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Technical professionals most commonly turn to general search engines, supplier websites and online catalogs when searching for products and services to specify, recommend or purchase, per results from an IEEE GlobalSpec Media Solutions study [pdf]. But the popularity of these sources differs according to the stage of the buy cycle, the report found.

The following highlights the top information sources used during each stage of the cycle.

Research & Needs Analysis

In its survey of 2,239 technical professionals, IEEE GlobalSpec discovered that during the research process, they prioritize:

  • General search engines (58%);
  • Online catalogs (43%);
  • Colleagues (43%);
  • Supplier websites (42%); and
  • White papers (40%).

Meanwhile, information sources such as printed directories/buyer’s guides (26%) and social media (28%) are sparsely used during the research phase.

Comparison & Evaluation

When comparing products and services, technical professionals have a similar portfolio of top information sources, though the rankings change somewhat:

  • General search engines (74%);
  • Online catalogs (63%);
  • Supplier websites (61%);
  • Colleagues (53%); and
  • Printed catalogs (47%).

Purchase

Finally, when it comes to the time to purchase:

  • Supplier websites (53%) are easily the top source; followed by
  • Online catalogs (40%);
  • General search engines (37%);
  • Printed catalogs (27%); and
  • Colleagues (21%).

Some Content Types Are More Popular Earlier in the Buying Process

The results indicates that popular content marketing types are used primarily for research and needs analyses and are far less commonly relied on during other stages.

These top-of-the-funnel content types include webinars, white papers, blogs, email newsletters and social media.

With respect to social media, some 37% of respondents indicated that they don’t perform any work-related activities on social.

The most common professional activities conducted on social media include reading work-related content (36%), searching for contacts (33%) and researching suppliers (32%).

Desktops Still the Top Devices

Technical professionals estimated that they spend 79% of their work-related online time on desktops and laptops, with 16% spent on smartphones and 5% on tablets.

Desktop and laptop primary crossed all work-related activities:

  • 93% use desktops to view supplier websites, compared to 32% using smartphones;
  • 91% use them to conduct product searches, versus 38% using smartphones;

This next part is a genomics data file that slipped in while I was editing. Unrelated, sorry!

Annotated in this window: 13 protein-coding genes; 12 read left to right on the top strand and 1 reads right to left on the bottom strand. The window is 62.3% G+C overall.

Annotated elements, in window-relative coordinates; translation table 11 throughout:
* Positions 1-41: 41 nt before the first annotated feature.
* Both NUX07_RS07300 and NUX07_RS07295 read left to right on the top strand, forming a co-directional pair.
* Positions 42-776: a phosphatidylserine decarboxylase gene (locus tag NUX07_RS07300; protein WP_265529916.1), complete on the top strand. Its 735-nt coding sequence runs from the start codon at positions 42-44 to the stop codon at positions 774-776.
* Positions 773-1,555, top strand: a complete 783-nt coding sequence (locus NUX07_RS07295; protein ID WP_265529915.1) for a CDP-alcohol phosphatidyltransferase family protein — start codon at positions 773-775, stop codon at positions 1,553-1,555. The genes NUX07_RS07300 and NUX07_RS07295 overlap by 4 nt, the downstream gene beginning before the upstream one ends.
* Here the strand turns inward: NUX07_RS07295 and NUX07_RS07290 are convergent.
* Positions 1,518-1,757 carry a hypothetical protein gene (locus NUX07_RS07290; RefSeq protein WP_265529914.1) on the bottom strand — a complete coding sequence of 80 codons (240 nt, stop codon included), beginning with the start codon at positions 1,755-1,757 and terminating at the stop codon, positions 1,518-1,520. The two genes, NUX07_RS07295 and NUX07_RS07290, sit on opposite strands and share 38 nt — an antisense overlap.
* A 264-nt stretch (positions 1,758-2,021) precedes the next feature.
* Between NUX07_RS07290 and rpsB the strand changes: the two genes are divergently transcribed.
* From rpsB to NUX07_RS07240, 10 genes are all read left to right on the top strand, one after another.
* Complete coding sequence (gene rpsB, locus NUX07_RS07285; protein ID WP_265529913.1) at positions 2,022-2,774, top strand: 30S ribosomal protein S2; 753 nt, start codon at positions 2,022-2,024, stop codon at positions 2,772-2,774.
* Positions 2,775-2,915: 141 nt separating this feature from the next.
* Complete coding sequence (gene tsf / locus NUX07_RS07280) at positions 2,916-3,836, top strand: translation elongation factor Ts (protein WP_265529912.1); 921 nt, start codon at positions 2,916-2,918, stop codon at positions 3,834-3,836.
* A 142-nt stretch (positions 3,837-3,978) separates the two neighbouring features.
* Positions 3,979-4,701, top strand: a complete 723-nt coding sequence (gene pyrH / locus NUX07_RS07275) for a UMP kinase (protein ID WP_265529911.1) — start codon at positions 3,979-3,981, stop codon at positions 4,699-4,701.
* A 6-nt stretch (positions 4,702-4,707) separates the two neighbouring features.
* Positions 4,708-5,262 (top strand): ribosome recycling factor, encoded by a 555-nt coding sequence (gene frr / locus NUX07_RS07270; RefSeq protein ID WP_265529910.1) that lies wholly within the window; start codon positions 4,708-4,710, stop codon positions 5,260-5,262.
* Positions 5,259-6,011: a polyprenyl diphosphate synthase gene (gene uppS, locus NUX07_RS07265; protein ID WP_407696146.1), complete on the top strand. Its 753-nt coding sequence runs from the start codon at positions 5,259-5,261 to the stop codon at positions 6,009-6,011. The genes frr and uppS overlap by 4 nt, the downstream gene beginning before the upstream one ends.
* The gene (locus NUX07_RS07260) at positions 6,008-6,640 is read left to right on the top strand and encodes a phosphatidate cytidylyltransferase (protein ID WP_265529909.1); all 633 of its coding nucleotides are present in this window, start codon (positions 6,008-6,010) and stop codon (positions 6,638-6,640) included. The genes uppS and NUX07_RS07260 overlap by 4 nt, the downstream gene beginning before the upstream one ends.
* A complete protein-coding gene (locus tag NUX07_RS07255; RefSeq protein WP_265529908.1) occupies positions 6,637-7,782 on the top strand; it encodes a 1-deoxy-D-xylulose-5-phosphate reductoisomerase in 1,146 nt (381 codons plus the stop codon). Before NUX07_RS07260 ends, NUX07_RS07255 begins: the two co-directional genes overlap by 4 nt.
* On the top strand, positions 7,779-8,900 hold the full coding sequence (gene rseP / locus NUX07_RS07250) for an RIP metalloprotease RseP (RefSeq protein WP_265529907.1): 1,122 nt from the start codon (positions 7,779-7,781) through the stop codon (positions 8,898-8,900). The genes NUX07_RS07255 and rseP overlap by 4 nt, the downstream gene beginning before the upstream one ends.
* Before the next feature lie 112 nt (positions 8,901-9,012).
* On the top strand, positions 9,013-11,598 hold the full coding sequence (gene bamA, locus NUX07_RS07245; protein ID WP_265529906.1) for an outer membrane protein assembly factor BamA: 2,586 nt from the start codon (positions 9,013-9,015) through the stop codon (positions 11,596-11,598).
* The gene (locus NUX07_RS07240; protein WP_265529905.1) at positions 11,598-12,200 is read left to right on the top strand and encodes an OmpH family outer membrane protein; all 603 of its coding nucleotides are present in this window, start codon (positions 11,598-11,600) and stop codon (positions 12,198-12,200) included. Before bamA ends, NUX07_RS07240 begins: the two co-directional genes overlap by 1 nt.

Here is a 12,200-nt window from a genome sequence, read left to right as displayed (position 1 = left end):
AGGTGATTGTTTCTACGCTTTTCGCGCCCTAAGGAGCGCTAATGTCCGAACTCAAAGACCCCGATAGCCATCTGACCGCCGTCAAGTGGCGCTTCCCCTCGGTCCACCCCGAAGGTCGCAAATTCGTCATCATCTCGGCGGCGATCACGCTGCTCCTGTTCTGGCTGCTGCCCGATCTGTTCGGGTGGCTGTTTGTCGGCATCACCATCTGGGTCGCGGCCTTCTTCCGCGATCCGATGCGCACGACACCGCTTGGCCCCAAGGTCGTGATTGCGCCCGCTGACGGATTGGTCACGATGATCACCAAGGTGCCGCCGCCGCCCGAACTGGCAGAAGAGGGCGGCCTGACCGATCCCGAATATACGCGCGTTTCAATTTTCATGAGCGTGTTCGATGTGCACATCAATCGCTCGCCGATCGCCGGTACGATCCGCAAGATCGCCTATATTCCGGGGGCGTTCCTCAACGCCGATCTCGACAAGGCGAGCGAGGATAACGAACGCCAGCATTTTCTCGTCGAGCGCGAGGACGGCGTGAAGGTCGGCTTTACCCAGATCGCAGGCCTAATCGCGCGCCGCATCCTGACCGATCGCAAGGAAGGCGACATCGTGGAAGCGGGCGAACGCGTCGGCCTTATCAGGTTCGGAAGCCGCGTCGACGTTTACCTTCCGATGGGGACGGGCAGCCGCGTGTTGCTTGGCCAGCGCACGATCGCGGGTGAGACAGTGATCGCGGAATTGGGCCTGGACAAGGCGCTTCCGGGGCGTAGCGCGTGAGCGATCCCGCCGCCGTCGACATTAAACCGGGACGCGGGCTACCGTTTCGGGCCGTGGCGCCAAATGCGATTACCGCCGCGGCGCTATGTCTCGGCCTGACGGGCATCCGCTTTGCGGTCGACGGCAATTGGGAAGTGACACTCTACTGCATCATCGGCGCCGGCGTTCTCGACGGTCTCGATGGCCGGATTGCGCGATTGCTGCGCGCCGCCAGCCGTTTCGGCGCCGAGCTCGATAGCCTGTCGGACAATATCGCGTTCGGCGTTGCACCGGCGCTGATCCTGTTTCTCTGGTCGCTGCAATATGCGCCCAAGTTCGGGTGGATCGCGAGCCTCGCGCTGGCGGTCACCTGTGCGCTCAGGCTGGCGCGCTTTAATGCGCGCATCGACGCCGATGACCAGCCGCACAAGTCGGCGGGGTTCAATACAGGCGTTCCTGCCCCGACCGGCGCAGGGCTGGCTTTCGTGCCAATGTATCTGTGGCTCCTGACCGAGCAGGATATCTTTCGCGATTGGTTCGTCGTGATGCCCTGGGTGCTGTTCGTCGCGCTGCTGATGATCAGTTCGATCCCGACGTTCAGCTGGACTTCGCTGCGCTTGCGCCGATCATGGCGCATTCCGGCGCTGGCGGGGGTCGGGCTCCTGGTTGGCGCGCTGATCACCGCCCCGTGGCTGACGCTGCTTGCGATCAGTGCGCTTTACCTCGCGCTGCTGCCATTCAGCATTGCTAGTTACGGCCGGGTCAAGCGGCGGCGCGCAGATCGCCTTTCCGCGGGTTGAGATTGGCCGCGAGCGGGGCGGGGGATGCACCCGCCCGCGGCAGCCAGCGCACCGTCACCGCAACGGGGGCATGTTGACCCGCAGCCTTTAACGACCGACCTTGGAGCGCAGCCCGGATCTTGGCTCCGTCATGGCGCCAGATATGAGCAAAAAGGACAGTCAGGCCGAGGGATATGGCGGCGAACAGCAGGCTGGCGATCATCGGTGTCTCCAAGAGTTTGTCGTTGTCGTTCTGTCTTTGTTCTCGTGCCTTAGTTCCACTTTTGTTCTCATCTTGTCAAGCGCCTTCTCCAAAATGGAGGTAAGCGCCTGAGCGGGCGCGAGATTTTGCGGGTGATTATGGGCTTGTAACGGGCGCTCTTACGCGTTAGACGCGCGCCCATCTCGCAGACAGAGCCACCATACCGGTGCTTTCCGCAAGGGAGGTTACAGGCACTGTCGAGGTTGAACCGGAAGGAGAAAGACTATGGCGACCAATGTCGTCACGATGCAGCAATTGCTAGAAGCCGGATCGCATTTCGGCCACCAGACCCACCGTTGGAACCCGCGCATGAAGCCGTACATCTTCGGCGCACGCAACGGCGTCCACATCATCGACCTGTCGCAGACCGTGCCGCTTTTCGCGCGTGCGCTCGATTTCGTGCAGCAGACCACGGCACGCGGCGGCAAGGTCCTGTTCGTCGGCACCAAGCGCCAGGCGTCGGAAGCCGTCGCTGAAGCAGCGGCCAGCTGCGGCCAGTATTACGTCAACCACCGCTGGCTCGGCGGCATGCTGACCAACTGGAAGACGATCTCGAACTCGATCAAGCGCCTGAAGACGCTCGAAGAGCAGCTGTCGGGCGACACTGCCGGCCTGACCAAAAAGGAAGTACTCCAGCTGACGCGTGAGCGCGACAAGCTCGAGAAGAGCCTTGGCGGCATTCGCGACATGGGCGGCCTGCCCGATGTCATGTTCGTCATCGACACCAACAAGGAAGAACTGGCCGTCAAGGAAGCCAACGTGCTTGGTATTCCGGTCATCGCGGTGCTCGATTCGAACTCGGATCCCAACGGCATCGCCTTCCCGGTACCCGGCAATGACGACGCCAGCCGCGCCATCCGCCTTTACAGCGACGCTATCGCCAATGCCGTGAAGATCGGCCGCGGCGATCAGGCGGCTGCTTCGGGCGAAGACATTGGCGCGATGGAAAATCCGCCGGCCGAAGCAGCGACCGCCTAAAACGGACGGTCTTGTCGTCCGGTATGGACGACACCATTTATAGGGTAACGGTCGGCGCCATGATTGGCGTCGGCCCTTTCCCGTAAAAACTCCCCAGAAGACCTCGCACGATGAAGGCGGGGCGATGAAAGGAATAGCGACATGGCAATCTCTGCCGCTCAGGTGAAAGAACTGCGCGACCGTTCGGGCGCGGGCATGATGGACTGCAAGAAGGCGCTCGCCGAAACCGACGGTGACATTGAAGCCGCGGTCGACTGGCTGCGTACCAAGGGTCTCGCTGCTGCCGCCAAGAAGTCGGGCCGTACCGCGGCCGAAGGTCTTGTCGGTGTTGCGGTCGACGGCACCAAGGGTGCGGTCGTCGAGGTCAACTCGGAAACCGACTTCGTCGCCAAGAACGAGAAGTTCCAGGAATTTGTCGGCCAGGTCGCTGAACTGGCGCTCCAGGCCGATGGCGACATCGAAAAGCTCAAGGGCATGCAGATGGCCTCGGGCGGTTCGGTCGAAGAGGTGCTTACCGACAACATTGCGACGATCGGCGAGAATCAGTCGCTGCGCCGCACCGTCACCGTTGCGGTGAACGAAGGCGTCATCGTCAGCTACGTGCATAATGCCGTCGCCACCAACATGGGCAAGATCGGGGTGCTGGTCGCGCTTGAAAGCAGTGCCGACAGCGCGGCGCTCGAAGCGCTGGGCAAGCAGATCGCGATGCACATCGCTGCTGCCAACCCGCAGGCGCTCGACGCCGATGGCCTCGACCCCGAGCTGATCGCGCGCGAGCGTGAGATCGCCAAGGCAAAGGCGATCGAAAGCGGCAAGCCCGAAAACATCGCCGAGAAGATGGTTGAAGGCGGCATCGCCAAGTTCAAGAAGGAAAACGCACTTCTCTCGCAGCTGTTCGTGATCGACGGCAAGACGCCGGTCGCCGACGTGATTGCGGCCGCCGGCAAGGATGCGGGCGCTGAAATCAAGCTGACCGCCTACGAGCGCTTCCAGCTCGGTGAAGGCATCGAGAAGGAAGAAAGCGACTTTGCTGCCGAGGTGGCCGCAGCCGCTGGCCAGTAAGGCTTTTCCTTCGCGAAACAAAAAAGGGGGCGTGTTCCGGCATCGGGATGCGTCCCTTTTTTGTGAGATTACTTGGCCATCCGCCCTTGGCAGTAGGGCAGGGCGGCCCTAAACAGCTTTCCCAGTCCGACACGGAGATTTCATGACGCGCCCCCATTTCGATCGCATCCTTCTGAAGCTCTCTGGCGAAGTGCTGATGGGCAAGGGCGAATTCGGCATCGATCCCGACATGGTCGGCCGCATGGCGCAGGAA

• 90% use them to search for datasheets, compared to 23% using smartphones; and
  • 90% use them to read work-related email, versus 44% using smartphones.

Webinars and Trade Show Attendance Frequency

The report also investigated the use – and anticipated use – of webinars and trade shows.

Regarding webinars, the results indicate that 67% attended at least one last year, and 71% anticipate doing so this year. This year, 38% anticipate attending more than 3 webinars, up from 31% who report having done so last year.

As for trade shows, 55% attended at least one last year and 63% aim to do so this year. As with webinars, planned attendance is going up this year: 38% plan to attend multiple trade shows this year, up from 31% who did so last year.

About the Data: IEEE GlobalSpec Media Solutions describes the survey’s methodology as follows:

“The 2,239 technical professionals who responded to this worldwide survey represent a cross-section of industries. The top four represented industries are Engineering/Tech Design Services (11 percent); Building and Construction (seven percent); Aerospace and Defense (six percent); and Industrial Machinery/Tools & Equipment (six percent). The top three job positions are Design Engineer (17 percent); Maintenance/Facilities Management (11 percent); and Technical Support/Services (10 percent).

Fifty-one percent of respondents are over 49 years old, which underscores other research that suggests the engineer population is aging. The average respondent works on five projects at a time, and 90 percent are involved in the purchasing of components and services. Thirty-three percent influence $100K or more in annual spending; 52 percent influence $50K or more.”

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